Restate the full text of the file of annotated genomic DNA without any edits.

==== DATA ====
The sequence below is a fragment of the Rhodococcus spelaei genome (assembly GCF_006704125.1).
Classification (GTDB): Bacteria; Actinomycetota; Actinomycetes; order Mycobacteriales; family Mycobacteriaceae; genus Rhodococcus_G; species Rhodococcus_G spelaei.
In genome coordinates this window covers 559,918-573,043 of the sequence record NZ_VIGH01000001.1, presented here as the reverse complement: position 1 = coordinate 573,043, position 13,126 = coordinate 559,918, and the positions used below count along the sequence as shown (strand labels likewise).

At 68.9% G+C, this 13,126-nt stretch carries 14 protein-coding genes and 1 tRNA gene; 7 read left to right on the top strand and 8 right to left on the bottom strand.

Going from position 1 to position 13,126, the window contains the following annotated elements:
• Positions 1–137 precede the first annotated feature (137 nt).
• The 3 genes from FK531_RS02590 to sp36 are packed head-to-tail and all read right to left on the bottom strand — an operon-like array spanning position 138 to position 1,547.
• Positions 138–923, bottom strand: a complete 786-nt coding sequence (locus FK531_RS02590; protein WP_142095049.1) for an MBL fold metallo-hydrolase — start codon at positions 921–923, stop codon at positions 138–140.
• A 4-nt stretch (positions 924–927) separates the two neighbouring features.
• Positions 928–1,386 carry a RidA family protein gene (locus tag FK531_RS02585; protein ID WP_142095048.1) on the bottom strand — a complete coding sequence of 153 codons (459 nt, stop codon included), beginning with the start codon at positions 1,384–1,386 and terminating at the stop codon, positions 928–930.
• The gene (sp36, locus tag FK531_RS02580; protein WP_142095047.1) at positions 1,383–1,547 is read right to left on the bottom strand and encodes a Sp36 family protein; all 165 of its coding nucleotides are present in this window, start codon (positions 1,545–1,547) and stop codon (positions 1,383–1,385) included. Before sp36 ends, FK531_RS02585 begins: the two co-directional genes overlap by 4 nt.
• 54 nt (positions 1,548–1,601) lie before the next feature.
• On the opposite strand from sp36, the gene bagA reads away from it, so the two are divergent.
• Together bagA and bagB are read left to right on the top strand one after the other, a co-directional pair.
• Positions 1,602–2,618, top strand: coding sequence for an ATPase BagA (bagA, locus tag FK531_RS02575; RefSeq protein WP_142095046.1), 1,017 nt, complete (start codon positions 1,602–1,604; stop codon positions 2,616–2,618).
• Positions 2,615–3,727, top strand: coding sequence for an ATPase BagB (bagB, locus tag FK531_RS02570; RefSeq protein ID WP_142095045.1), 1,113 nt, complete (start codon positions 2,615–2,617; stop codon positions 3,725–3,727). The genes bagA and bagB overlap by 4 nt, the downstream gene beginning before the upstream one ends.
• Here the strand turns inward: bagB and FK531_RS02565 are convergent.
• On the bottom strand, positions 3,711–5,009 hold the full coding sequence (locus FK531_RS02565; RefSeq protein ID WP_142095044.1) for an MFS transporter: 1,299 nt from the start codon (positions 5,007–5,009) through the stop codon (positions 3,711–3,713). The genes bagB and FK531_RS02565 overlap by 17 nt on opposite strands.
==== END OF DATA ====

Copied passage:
The sequence below is a fragment of the Rhodococcus spelaei genome (assembly GCF_006704125.1).
Classification (GTDB): Bacteria; Actinomycetota; Actinomycetes; order Mycobacteriales; family Mycobacteriaceae; genus Rhodococcus_G; species Rhodococcus_G spelaei.
In genome coordinates this window covers 559,918-573,043 of the sequence record NZ_VIGH01000001.1, presented here as the reverse complement: position 1 = coordinate 573,043, position 13,126 = coordinate 559,918, and the positions used below count along the sequence as shown (strand labels likewise).

At 68.9% G+C, this 13,126-nt stretch carries 14 protein-coding genes and 1 tRNA gene; 7 read left to right on the top strand and 8 right to left on the bottom strand.

Going from position 1 to position 13,126, the window contains the following annotated elements:
• Positions 1–137 precede the first annotated feature (137 nt).
• The 3 genes from FK531_RS02590 to sp36 are packed head-to-tail and all read right to left on the bottom strand — an operon-like array spanning position 138 to position 1,547.
• Positions 138–923, bottom strand: a complete 786-nt coding sequence (locus FK531_RS02590; protein WP_142095049.1) for an MBL fold metallo-hydrolase — start codon at positions 921–923, stop codon at positions 138–140.
• A 4-nt stretch (positions 924–927) separates the two neighbouring features.
• Positions 928–1,386 carry a RidA family protein gene (locus tag FK531_RS02585; protein ID WP_142095048.1) on the bottom strand — a complete coding sequence of 153 codons (459 nt, stop codon included), beginning with the start codon at positions 1,384–1,386 and terminating at the stop codon, positions 928–930.
• The gene (sp36, locus tag FK531_RS02580; protein WP_142095047.1) at positions 1,383–1,547 is read right to left on the bottom strand and encodes a Sp36 family protein; all 165 of its coding nucleotides are present in this window, start codon (positions 1,545–1,547) and stop codon (positions 1,383–1,385) included. Before sp36 ends, FK531_RS02585 begins: the two co-directional genes overlap by 4 nt.
• 54 nt (positions 1,548–1,601) lie before the next feature.
• On the opposite strand from sp36, the gene bagA reads away from it, so the two are divergent.
• Together bagA and bagB are read left to right on the top strand one after the other, a co-directional pair.
• Positions 1,602–2,618, top strand: coding sequence for an ATPase BagA (bagA, locus tag FK531_RS02575; RefSeq protein WP_142095046.1), 1,017 nt, complete (start codon positions 1,602–1,604; stop codon positions 2,616–2,618).
• Positions 2,615–3,727, top strand: coding sequence for an ATPase BagB (bagB, locus tag FK531_RS02570; RefSeq protein ID WP_142095045.1), 1,113 nt, complete (start codon positions 2,615–2,617; stop codon positions 3,725–3,727). The genes bagA and bagB overlap by 4 nt, the downstream gene beginning before the upstream one ends.
• Here the strand turns inward: bagB and FK531_RS02565 are convergent.
• On the bottom strand, positions 3,711–5,009 hold the full coding sequence (locus FK531_RS02565; RefSeq protein ID WP_142095044.1) for an MFS transporter: 1,299 nt from the start codon (positions 5,007–5,009) through the stop codon (positions 3,711–3,713). The genes bagB and FK531_RS02565 overlap by 17 nt on opposite strands.